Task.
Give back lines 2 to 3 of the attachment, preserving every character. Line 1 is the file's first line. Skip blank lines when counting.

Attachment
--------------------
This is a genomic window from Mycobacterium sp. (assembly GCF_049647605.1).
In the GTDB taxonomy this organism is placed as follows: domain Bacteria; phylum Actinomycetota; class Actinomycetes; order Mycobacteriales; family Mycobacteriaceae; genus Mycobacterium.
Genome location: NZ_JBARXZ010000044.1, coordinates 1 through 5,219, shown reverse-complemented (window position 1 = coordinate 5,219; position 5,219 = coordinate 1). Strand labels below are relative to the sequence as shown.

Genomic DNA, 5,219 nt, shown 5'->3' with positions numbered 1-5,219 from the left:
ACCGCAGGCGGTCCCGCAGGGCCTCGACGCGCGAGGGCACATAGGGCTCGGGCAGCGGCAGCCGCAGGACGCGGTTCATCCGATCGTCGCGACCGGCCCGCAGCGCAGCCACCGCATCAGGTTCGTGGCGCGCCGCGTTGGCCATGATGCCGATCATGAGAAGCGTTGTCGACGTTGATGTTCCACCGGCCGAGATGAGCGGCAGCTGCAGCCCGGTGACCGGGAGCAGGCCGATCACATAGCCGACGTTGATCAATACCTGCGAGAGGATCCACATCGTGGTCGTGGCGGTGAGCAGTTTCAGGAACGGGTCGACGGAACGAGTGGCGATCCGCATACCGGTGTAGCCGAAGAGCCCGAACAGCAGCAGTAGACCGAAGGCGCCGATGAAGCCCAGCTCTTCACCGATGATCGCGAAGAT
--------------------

In the GTDB taxonomy this organism is placed as follows: domain Bacteria; phylum Actinomycetota; class Actinomycetes; order Mycobacteriales; family Mycobacteriaceae; genus Mycobacterium.
Genome location: NZ_JBARXZ010000044.1, coordinates 1 through 5,219, shown reverse-complemented (window position 1 = coordinate 5,219; position 5,219 = coordinate 1). Strand labels below are relative to the sequence as shown.